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Lori Gruen, PhD


Lori Gruen is the William Griffin Professor of Philosophy at Wesleyan University where she coordinates Wesleyan Animal Studies. She is also Professor of Feminist, Gender and Sexuality Studies and Science in Society. She is the author and editor of nine books, including Ethics and Animals: An Introduction (Cambridge, 2011), The Ethics of Captivity (Oxford, 2014), and Entangled Empathy (Lantern, 2015). She is a Fellow of the Hastings Center for Bioethics and a Faculty Fellow at Tufts’ Cummings School of Veterinary Medicine’s Center for Animals and Public Policy and was the first chair of the Faculty Advisory Committee of the Center for Prison Education at Wesleyan. Gruen has documented the history of The First 100 chimpanzees in research in the US and has an evolving website that documents the journey to sanctuary of the remaining chimpanzees in research labs The Last 1000.

Her research lies at the intersection of ethical theory and ethical practice. She has written on a range of topics in practical ethics and her current projects include exploring human entanglements with non-human animals, both actual and conceptual, with an emphasis on ethical and political questions raised by captivity and carceral logics.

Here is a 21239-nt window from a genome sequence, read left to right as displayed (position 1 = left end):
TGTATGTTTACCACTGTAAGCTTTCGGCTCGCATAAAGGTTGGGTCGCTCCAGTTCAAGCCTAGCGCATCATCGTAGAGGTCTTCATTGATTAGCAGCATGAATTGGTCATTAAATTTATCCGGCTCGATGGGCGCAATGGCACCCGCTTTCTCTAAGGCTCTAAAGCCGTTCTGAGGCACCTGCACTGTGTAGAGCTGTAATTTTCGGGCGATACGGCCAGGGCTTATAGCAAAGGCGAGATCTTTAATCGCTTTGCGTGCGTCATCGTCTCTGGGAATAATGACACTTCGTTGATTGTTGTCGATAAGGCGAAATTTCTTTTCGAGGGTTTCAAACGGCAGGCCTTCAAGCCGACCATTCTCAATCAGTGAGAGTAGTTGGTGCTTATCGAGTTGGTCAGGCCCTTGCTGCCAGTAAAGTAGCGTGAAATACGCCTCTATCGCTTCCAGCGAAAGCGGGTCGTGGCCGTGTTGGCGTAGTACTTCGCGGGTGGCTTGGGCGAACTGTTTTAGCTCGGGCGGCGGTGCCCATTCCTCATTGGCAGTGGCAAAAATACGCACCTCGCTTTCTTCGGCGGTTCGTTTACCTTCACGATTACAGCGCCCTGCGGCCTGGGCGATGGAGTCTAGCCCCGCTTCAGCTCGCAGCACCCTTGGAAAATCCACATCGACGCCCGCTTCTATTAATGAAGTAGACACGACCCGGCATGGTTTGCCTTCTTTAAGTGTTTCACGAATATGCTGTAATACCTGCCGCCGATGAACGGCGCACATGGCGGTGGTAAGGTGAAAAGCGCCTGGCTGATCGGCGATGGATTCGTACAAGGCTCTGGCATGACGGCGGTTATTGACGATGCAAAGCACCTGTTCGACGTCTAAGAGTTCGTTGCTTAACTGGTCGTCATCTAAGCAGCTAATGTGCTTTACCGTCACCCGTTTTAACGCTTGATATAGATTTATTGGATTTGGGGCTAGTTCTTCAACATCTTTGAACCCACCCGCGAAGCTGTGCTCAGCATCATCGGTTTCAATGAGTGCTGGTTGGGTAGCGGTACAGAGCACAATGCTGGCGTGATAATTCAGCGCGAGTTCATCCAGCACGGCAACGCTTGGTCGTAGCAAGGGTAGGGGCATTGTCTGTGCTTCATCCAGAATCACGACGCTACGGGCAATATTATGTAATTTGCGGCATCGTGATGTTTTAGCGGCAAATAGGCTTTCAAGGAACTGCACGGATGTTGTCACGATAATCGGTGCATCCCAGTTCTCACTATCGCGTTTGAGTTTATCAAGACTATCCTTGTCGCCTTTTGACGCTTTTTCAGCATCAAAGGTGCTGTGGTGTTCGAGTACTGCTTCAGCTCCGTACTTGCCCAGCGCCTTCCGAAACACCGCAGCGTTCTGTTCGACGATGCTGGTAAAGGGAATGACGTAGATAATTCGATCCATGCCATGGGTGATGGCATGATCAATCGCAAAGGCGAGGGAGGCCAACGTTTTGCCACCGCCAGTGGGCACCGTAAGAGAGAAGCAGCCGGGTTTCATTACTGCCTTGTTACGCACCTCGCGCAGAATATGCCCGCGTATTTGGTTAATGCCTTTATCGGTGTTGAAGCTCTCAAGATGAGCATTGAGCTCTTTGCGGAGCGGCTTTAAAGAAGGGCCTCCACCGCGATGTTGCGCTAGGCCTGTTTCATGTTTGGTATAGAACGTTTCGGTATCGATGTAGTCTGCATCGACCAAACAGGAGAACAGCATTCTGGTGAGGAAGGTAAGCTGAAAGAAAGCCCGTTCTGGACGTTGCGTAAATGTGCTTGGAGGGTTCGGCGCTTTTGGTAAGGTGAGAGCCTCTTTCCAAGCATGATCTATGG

Her work is guided by two broad philosophical commitments. First, is the belief that ethics should be aimed primarily at enhancing well-being.  The second philosophical commitment is to justice, although her interest in justice tends to identify unjust distributions of benefits and burdens, including respect, in areas that have previously been set to the side by others working on questions of justice. So, for example, she explores the ways in which environmental degradation or mass incarceration disproportionately impacts poor communities, communities of color, women and children. In addition to the familiar concerns about injustice against certain individuals or communities of people, her work is also centrally concerned with injustice to non-humans.

My CV can be downloaded: Gruenvita2015